January 07 2013 12:28PM
Not pictured: test tubes and lab coats.
In a conference call with the media on Sunday Afternoon, Canucks General Manager Mike Gillis gave an intriguing answer to a question regarding the impact a shortened season will have on his team:
"It's different in that you don't have the luxury of a full season to experiment.
You know, we were planning on introducing a number of young players, now I'm not sure how that's going to work out with a shortened schedule. We'll have to see what the conditioning level is of our players, we're confident it's going to be high because of the standards that are set here. And injuries.
Obviously with a 48 game schedule you don't have any room for experimentation or introduction unless a player is ready to play and ready to contribute. That's going to change the dynamic not only for us, but for every team in the league.
We're going to have to go with our best players every night no matter what to make sure we get into the playoffs."
In the context of the way Cody Hodgson's deployment changed over the course of his time with Vancouver last season, how the Canucks manipulated their understanding of matchups and territorial deployment to inflate his stats and trade value, and bragged over the summer about their ability to "design success" for young players; I figure this quote deserves a bit of rumination.
Click past the jump for more.
January 07 2013 10:12AM
Luongo practices in a Canucks jersey in Florida this morning.
Photo credit: Farhan Lalji.
With the new collective bargaining agreement days away from ratification and the transaction window re-opening for NHL clubs, reporters like TSN's Farhan Lalji and the Toronto Sun's Rob Longley have descended on Coral Springs, Florida - home of the Florida Panthers practice facility - to cover the drawn out but possibly, finally imminent Roberto Luongo trade.
This morning Roberto Luongo has been photographed non-stop at a practice session in Coral Springs. Not that it's Luongo's intention but when you're wearing a Canucks jersey and practicing with a former Maple Leafs goalie coach at the Florida Panthers practice facility: you're going to draw the media's attention. It's unavoidable.
So the frenzy is upon us and there are more grainy practice photos of Roberto Luongo (like the one Farhan posted above, of Luongo wearing a Canuck practice jersey) on Twitter this morning than there are famous fakes of mythical beasts like the Sasquatch or Loch Ness. This is particularly appropriate since, by weeks end, Luongo could concievably make it into the cryptozoological journals and become a chimerical creature of the sort the world hasn't seen in nearly a decade. I'm talking of course about a consistently competent Maple Leafs goaltender.
We'll look at some of the pressure points and moving pieces in a possible Luongo deal, recap media chatter, parse some quotes, and try to find our bearings. Read on past the jump.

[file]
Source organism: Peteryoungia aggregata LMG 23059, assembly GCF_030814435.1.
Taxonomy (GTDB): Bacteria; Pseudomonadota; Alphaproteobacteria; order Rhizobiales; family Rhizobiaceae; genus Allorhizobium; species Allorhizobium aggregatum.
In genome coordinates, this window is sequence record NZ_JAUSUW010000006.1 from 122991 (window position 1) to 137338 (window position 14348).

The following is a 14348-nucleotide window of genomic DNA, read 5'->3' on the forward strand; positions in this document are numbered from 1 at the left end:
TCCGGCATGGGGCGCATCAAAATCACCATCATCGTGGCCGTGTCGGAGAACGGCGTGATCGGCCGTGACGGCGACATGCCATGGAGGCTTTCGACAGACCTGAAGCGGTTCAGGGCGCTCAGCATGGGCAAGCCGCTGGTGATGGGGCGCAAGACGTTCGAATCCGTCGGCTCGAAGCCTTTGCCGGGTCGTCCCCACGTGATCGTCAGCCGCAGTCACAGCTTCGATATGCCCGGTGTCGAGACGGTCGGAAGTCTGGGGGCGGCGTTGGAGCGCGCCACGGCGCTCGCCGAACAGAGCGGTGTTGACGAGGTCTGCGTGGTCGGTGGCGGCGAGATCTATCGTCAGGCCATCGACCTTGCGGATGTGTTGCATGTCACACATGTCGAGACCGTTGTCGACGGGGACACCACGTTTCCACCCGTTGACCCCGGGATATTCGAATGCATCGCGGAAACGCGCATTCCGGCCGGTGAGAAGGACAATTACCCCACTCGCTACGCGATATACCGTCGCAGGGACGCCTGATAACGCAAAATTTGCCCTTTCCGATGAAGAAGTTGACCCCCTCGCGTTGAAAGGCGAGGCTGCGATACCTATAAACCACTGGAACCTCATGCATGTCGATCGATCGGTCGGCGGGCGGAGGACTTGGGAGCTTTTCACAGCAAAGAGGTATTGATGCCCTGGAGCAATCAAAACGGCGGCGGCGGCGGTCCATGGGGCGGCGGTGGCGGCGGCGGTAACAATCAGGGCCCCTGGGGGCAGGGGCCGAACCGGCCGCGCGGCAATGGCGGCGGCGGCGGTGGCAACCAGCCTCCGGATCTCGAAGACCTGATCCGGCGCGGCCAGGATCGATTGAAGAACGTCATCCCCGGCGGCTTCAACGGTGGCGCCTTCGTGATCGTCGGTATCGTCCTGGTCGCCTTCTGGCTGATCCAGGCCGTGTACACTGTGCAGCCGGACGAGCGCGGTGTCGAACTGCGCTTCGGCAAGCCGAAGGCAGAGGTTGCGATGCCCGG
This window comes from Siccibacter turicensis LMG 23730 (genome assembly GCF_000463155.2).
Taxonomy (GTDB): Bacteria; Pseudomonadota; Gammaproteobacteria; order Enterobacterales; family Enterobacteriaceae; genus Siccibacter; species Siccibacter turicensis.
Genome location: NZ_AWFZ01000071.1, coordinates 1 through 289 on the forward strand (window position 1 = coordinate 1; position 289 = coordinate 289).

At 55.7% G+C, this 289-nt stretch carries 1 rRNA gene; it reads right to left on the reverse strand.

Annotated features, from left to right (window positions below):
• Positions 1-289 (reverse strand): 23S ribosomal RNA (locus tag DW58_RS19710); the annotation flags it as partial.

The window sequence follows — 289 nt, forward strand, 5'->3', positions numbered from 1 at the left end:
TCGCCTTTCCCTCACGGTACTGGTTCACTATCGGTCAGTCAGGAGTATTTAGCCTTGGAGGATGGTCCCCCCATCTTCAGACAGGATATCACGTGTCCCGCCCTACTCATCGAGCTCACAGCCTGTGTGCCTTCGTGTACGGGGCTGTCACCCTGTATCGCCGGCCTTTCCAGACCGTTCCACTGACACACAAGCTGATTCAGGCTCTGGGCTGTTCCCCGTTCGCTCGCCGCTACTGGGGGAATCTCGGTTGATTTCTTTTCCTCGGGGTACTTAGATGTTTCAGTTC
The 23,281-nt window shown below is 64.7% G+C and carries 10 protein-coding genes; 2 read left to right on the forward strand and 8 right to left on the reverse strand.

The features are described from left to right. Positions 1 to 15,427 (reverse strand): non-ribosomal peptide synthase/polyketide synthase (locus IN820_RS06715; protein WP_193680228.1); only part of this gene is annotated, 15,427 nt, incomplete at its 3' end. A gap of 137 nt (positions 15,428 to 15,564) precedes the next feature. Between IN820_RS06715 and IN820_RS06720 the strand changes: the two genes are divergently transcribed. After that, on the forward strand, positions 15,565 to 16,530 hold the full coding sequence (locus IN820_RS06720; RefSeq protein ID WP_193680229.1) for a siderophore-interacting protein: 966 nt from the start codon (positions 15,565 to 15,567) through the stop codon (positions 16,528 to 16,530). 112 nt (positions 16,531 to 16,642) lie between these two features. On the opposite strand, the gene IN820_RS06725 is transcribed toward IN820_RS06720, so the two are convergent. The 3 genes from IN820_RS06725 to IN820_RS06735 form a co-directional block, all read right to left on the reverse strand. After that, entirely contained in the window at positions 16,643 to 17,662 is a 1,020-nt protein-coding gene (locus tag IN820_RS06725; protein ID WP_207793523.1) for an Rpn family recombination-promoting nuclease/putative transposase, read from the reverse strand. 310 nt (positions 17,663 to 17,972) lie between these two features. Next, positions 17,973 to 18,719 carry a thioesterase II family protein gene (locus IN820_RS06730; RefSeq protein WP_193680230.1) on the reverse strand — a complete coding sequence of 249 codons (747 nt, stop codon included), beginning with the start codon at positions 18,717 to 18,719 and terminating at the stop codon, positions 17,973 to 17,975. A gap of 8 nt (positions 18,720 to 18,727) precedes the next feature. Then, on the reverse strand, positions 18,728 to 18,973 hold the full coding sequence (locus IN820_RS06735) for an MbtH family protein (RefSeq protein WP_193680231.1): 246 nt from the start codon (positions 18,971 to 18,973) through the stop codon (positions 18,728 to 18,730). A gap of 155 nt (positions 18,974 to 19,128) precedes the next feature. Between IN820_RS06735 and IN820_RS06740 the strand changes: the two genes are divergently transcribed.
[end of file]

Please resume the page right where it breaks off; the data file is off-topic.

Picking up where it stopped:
January 04 2013 02:38PM
D.Sedin on maybe going home to play if season axed: "We're going to talk to Markus (Naslund) in the next few days. You have to be prepared."— Elliott Pap (@ElliottPap) January 4, 2013
Based on the Daniel Sedin quote above, it sure sounds like it.
Read past the jump for more.
January 03 2013 04:17PM
Among nerdlinger types who value advanced stats in hockey, ice time is seen as perhaps the single most invaluable stat. Tom Awad, for example, has argued that ice-time is the best proxy we've got at the moment for determining overall player value.
If you're like me, and tend to think that NHL headcoaches, who are paid millions of dollars to maximize the effectiveness of their hockey teams, have a better overall grasp of which players are effective in particular roles than your average fan or hockey scribe; then understanding the way a player is deployed can tell us an awful lot about that individual's skillset and value.
In an effort to visualize this concept in an accessible way, Ben Wendorf came up with the "total player chart" in a must read NHLnumbers post in mid-December. On Tuesday he put together detailed charts for every Canucks player over the past five seasons (the image at the top of this post is the TPC for the Canucks last season), and I figured I'd share the images and caption them with some analysis for your reading pleasure. Read on past the jump for more.
January 02 2013 04:59PM
In discussing our "top Canucks story lines to watch for in 2013," we briefly discussed the likelihood of a salary cap that would fall significantly (by as much as 14%) by 2013-14 in a new collective bargaining agreement (CBA). With the league reportedly standing firm on a 60 million dollar salary cap for the 2013/14 season, the upcoming cap-crunch should make for cap-wizard Laurence Gilman's "greatest test yet."
There could be some balm for the Canucks' cap-itch in the form on a "one time amnesty buyout" provision, but even so, balancing the need to ice a contending team, and retaining the services of Alex Edler, with the necessity of getting under a 60 million dollar cap in 2013/14 could prove to be a painful proposition.
Let's look at some of the team's options.